Today I went to Canada Place among other places.
With its distinctive white sales -reminiscent of Sydney Australia's Opera House - Canada Place on the Burrard Inlet waterfront has become a Canadian Iconl and the sails are as much a part of the Vancouver tapestry as the Revolving Restaurant at nearby Harbour Centre.
Designed by Ebehard Zeidler, construction of this massive structure began in 1983 and was completed in 1985. It opened for Expo 86 as the Canada Pavillion and was the only venue connected with the fair that wasn't located on the north shore of False Creek, the main site for the expo.
It is fitting that cruise ships dock here because as I was walking along the promenade I felt almost as if I was on a ship. The upper level was mostly blocked off due to construction - there is work being done on the sails. Actually it is part of a roof rehabilition program. The fabric of the sails is being replaced with a new fabric that mimics the original design. This project is possible because of Canada's Economic Action Plan. In particular the Infrastructure Stimulus Fund. I would say that is a good investment since Canada Place apparently injects $1 billion annually into the local economy. (As my father would say 'some days I don't make that much!')
Even though it was a cloudy day - wet and cold too unfortunately - there were still sights to be seen.
This is truly a place not only representative of British Columbia and Vancouver but, true to the name, of all Canada. On the lower promenade there is a section that has inlays of each province's name and more of the major cities in that province.
If you happen to be in this area around noon be sure to keep your ears open. You should hear the Heritage Horns sound the first four notes of our national anthem, O Canada. For the last fifteen years these horns have resided at Canada Place but their history goes back further than that.
Robert Swanson designed these horns as part of the BC Hydro Canadian Centennial project in 1967. For many years the horns sat atop the original BC Hydro building and notified downtown when it was noon. But when BC Hydro moved out in the 1990s the horns sounded no more. But they weren't forgotten and on November 8, 1994 the horns blasted again after being refurbished and given their new home at Canada Place.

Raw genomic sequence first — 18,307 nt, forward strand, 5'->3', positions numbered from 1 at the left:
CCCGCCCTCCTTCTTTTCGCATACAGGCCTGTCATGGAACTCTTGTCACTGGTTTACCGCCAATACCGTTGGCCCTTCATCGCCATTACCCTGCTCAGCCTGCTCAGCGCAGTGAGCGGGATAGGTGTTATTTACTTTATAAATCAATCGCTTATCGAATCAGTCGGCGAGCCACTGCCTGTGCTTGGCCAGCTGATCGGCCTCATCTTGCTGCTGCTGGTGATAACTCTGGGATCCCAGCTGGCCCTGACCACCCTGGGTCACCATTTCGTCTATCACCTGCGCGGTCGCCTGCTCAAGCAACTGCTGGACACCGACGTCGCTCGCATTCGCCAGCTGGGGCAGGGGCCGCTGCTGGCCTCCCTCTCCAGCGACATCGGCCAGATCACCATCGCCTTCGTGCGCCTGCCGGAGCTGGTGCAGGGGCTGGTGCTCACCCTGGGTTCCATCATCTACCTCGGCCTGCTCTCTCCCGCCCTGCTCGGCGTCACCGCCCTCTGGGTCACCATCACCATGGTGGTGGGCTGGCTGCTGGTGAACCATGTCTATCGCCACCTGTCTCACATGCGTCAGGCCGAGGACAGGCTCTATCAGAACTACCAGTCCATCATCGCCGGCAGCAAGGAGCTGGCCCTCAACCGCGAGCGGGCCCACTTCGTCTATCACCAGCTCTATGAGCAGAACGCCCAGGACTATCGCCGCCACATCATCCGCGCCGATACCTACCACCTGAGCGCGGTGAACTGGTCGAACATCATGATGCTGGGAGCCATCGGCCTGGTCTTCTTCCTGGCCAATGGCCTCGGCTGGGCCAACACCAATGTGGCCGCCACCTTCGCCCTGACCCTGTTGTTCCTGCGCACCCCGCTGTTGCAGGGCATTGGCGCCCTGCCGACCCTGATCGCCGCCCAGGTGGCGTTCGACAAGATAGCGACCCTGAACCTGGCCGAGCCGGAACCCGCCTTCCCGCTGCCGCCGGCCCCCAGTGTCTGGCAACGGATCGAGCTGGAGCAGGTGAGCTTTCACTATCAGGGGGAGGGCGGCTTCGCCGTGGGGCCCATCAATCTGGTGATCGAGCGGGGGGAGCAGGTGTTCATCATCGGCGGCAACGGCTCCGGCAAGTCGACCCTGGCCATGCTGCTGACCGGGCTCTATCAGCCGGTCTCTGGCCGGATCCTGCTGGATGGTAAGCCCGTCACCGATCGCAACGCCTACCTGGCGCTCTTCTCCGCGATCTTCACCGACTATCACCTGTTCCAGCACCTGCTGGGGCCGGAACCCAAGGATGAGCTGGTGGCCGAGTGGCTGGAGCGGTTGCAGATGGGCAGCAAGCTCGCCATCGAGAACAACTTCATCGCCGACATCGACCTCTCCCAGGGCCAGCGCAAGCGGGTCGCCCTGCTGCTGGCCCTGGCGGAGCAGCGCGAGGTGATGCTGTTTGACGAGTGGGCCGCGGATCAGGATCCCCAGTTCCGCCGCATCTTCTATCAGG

Sails of Light page at the Canada Place website. There is a video of what was shown on the sails for Christmas last year.
From the promenade a person can see not only across the water to North Vancouver but also get a different look at this side of town.
While I was standing here looking at the rear of the buildings in Gastown that I had just passed not that long ago I started to wonder. Some of those buildings have been there since just after Vancouver was built. What did it look like then? Of course the skyscrapers we see now wouldn't have been there but the railway was. And the lower buildings may have seen like skyscrapers to the people of that era.
Here you can see the walkway that leads to the SeaBus terminal. The SeaBus, operated by BC Transit, runs from the Canadian Pacific Terminal in downtown Vancouver to the Lonsdale Quay on the North Shore in 8 minutes. But it isn't the first. In the 1900s ferries ran from shore to shore, transporting people and other items. West Vancouver services carried passengers until 1947 and the North Shore services until 1958. Then it was a twenty minute ride but apparently a friendly one.
And just to let you know. I gathered that piece of information from a sign placed on the promenade. There are a few of those around there with interesting tidbits of information. And the Canada Place website has little tidbits of interesting information as well.
Here are some more sights from the promenade.(I like that word. Makes me feel so regal, so entitled.)
I hope you find the beauty around you.
TAGS:Vancouver, Karen Magill, Canada Place, Expo 86,Pan Pacific Hotel,Vancouver Convention Center,walk,history,